OK. So once we’ve done that, let’s go ahead and actually run the app, and see this Web Service in action. So we’re going to start up the “Indigo” service up on the server. It appears to be listening, and now let’s start up the client application. As we do this I’m going to hook myself up
ERIC RUDDER: Just for the purposes of the demo, people should know that the brain monitor isn’t for the medical application, it’s the next version of IntelliSense.
ARI BIXHORN: OK. So let’s see it looks like we are getting my heart rate of 155 beats per minute, folks. The adrenaline is pumping up here. Now, let’s see, when I blink my eyes, you can see that’s getting picked up by the brainwave monitor. And when we want to go ahead and call that Web Logic Web service, I’m just going to click on view prescriptions, we’re going to make a call out to that Web service, bring back that information, and painlessly integrate it into our Windows forms application. To verify that, let’s go back over to our Web Logic machine, we can see the schema for the service, and we can see that we’re receiving the get prescription call. So pretty easy interoperability, not just between “Indigo” services, but even across other platforms.
Now, let’s take a look at the client application. It’s running in a fairly controlled environment right now. It’s running within the four walls of the hospital. What if Dr. Rudder, though, wants to leave the hospital, and view this information while he’s at home on call? Well, today what we’re doing is we’re sending information over plain old TCP. So if we want to send that out across the Internet we’d have to punch a hole in our firewall. IT folks aren’t going to like that. So ideally what we want to do is change the way this app communicates, so that we’re using port 80, and sending the information over HTTP. Today that would take a lot of code. Let’s see how we would do it in “Indigo.”
So I’m going to stop the client, we’ll stop the server, and we’re just going to make one little change to our code here. I’ve got an app config file on the client. We’re going to change the value from TCP to HTTP. Okay. Well, we’ve got app config files today, right. This is nothing new. But, what is new is the way we handle this in code.
Scroll down in our client application here, and based on the value that we read in from the app config file, either TCP or HTTP, we’re going to create one of two end points that is used to call an “Indigo” service. If we read in TCP, we’re going to bind to that service using a TCP binding, the same applies for HTTP, but these bindings are defined just a little bit higher up in our code, where we’ve got our TCP transport bindings, and one for HTTP going over port 80.
The same thing applies to the server. So if we go up to the server we’ve got our TCP transport, our HTTP transport, and if we scroll down into our code we can see the actual “Indigo” service that’s simply exposing two different end points. One to allow calls to come in from TCP, and one from HTTP.
So with that, we’ll go ahead and restart the service. We’ll go back to our client. We’ll restart the client, and now we should be essentially fundamentally changing the way this app communicates sending information over HTTP. And as we can see down in our status bar, as soon as it appears, we are now successfully sending information over HTTP. Pretty cool, huh? All right.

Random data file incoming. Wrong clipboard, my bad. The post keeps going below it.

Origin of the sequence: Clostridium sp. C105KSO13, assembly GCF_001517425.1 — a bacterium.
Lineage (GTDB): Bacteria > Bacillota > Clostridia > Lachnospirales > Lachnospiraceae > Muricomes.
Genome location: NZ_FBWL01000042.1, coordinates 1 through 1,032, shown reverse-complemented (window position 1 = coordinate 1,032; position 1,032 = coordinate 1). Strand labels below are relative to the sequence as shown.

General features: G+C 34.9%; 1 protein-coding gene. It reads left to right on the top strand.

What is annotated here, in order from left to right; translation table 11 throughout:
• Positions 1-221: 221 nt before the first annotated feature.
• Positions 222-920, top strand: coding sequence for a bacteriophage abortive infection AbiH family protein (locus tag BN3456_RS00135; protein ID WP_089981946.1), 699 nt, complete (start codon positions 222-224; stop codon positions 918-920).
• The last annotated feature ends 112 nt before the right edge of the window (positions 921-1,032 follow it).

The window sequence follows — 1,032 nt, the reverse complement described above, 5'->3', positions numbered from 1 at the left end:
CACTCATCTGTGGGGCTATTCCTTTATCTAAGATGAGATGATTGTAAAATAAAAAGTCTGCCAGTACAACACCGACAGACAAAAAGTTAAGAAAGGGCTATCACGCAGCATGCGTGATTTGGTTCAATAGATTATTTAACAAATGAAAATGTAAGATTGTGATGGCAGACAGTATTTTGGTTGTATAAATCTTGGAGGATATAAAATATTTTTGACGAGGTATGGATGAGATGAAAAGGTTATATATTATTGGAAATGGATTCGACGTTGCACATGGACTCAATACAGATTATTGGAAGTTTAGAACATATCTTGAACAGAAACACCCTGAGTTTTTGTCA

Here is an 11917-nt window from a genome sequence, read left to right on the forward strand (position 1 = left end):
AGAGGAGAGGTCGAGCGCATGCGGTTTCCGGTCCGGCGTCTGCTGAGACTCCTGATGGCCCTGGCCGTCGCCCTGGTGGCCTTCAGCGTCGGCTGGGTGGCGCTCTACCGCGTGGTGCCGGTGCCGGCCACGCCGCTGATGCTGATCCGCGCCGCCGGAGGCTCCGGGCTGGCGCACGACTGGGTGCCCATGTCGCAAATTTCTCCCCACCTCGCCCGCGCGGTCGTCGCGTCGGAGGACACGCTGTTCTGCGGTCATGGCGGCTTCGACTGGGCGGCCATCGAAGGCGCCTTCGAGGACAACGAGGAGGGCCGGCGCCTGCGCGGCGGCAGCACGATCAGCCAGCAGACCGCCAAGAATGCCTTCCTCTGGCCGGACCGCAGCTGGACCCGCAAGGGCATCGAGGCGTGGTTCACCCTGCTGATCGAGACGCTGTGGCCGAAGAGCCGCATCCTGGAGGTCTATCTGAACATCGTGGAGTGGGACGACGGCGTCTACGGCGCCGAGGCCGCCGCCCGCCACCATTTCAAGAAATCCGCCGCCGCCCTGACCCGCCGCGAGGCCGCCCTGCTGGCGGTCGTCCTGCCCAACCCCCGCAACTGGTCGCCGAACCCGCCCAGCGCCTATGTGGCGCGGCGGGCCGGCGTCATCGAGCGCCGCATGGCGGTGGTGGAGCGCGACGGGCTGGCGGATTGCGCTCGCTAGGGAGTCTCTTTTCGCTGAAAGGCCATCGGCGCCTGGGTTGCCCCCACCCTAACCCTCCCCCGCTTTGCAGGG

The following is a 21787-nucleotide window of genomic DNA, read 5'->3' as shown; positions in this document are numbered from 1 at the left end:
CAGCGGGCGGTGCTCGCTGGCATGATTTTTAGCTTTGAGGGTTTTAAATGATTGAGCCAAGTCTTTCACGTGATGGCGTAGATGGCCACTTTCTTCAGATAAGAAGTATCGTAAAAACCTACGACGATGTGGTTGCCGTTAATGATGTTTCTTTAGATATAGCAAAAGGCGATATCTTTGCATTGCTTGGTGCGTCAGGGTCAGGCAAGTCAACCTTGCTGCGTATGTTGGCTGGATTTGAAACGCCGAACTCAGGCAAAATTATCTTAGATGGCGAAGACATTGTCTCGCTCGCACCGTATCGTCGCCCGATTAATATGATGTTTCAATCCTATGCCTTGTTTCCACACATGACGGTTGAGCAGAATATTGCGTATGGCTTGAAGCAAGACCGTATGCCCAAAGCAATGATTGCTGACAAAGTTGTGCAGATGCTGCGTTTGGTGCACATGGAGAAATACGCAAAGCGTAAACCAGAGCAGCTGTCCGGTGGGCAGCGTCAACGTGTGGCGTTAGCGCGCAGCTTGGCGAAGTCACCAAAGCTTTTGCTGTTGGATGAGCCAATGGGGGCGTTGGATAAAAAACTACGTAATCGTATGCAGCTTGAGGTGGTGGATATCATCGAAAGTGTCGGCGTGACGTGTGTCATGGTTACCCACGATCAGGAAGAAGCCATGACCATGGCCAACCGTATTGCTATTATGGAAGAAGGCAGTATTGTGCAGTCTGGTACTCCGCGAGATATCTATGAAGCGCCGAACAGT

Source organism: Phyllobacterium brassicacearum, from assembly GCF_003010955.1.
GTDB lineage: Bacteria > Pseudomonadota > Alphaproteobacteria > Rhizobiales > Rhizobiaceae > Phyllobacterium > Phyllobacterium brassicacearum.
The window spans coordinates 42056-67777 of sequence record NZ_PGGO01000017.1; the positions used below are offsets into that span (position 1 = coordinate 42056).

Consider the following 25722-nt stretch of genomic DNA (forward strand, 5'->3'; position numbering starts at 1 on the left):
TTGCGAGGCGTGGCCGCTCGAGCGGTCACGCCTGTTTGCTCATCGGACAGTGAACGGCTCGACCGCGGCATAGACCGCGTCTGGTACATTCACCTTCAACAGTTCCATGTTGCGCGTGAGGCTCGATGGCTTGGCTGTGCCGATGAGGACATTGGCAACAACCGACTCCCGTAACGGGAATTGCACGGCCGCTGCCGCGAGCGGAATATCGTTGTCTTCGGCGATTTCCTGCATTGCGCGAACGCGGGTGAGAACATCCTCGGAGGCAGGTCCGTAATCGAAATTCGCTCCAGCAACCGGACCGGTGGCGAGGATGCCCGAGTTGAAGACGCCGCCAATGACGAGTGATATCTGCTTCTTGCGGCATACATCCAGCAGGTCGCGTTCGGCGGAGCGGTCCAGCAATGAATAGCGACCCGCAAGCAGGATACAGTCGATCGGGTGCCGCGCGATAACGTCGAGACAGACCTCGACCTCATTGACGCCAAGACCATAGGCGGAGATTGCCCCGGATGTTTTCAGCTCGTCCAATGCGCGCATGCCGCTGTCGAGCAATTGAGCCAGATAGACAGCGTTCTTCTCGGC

ERIC RUDDER: The thing about that, no business logic changes, just configuration.
ARI BIXHORN: Just the app config.
ERIC RUDDER: Into a programming model that fits across any transport, TCP, UDP, HTTP, MSMQ, MQ Series. Whatever transport technology you want to use underneath will actually unify the program model at the top.
ARI BIXHORN: That’s right, Eric. There looks to be some gaps, though. There are some gaps here in the information coming across the wire. Is this a sign that my brain is getting ready to conk out? Quite possibly. Quite possibly. What we’re actually seeing here is what might happen if we’re sending Web services data over multiple intermediaries, or in this case multiple SOAP routers. It’s possible that packets will start to be dropped as they’re sent across these multiple intermediaries. So what we need is some sort of a reliable messaging assurance. As Eric showed in the slide, today that takes a lot of code. Let’s see what we would do in “Indigo” to have reliable messaging.
We’ll stop the client, we’ll stop the server, and now let’s go back to that HTTP binding. We’ve got an interface here, and to add reliable messaging all I’m going to do is drag and drop one attribute out into my code. It’s a reliability binding that specifies a couple of things. First, it specifies that each and every packet that comes across the wire needs to be received once and only once. Second, we want to make sure that those packets are being received in the order they’re sent. And if we do start to drop any packets. We’ll retry it up to 100 times. So we’ve got reliability in just one line of code.
Well, what else do we need? We need security, right? We need to make sure that the information we’re sending across the Internet now is going to be signed and encrypted before doing so. So to do that we’re just going to add one more attribute to our interface here. We’ve got our business security binding that specifies that we want mutual X509 certificate authentication on the client and the server. So now that we’ve done that, we’ll add those same two attributes to our server binding, drag and drop those out.